made the process extremely difficult, as it deprived municipalities of a key tool in terms
of renewal, namely property ownership. Only one rehabilitation programme was launched
during the first years of the 1990s, that of central Ferencva
´ros. Based on previous plans,
the neighbourhood had already been designated as an area for urban rehabilitation that pro-
vided grounds for the local government to obtain exemptions from the obligation of priva-
tizing dwellings. By keeping all local housing in public ownership the municipality could
launch the project by creating a public– private development company following the
French model of the SEM (socie
´de e
´conomie mixte), in partnership with the French
Caisse des De
ˆts et Consignations. Through this publicprivate institution, the municipal-
ity was able to channel further local, national and foreign sources of support.
(1) based on the Bere
´nyi and Szabo
´(2009) study on housing preferences in central
Table 1. Shifts in Socio-demographic characteristics of inner-city neighbourhoods:
Persons residing before 1989 and newcomers moving in since 2000
VI. District
VIII. District
VIII. District
IX. District
1989 2000 1989 2000 1989 2000 1989 2000
40.3 21.7 30.9 21.3 30.2 15.5 34.4 21.6
Families with
14.9 23.9 14.6 34.1 15.1 38.0 21.3 21.6
17.9 0.0 16.4 6.4 24.5 8.5 16.4 2.7
1.5 23.9 3.6 12.8 0.0 1.4 1.6 16,2
Young people
(below 35 years)
7.5 73.9 16.4 61.7 9.4 47.8 8,2 60.4
Elderly (above 60
67.2 6.5 54.5 8.5 50.9 11.6 59.0 2.9
Primary education
or less
6.0 6.5 18.1 6.4 29.3 31.0 26.2 2.7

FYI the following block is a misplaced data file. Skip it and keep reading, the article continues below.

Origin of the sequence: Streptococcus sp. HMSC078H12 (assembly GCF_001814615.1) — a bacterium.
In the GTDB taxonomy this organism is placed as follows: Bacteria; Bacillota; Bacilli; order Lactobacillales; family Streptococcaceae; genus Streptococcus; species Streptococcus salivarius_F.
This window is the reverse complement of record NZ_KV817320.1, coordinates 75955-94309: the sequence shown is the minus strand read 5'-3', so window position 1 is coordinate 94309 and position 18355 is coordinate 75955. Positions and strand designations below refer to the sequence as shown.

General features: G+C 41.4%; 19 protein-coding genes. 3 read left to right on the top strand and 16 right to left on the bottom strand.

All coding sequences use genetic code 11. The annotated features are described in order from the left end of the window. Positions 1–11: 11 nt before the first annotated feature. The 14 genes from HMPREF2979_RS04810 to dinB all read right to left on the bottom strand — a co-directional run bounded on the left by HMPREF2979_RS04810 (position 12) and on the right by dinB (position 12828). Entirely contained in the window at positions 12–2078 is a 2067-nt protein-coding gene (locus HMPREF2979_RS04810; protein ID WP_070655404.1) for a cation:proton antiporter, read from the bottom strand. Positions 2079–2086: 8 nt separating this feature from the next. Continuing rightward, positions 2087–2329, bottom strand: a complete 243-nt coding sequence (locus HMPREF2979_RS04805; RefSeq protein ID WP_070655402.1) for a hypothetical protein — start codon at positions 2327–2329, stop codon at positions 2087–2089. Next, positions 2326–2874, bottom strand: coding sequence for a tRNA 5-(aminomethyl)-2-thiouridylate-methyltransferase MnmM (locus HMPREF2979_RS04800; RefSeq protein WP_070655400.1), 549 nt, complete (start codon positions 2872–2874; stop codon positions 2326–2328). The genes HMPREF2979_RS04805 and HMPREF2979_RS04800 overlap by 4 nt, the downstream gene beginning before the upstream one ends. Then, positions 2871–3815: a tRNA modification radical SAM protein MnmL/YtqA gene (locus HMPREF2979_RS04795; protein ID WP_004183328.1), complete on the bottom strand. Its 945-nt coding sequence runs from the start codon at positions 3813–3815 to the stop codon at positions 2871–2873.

Higher education
53.7 56.5 30.9 46.8 9.4 23.9 41.0 56.8
Based on the Bere
´nyi and Sza
´(2009) study on housing preferences in central Budapest.
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Since 1997: Urban Renewal Through Public Private-Partnerships
The first strategic document, “the Urban Rehabilitation Programme of Budapest”, was pre-
pared and adopted by the Budapest Municipality in 1997. The objective of this programme
was to “help neighbourhoods to maintain and improve their urban values in order to
develop their economic potentials and to fulfil their urban functions within the city”. In
the same year, the Fund for Urban Renewal of the Budapest Municipality (established
in 1994) was extended in order to finance projects within the framework of the pro-
gramme. During this period, urban renewal was limited to the physical renovation of
buildings and neighbourhoods. The majority of resources were allocated to the IXth
district and to a lesser extent to the other inner city areas (Vth, VIth and VIIIth districts).
At the beginning of 2003, the Budapest Municipality adopted its Urban Development
Strategy (Budapest Va
´si Koncepcio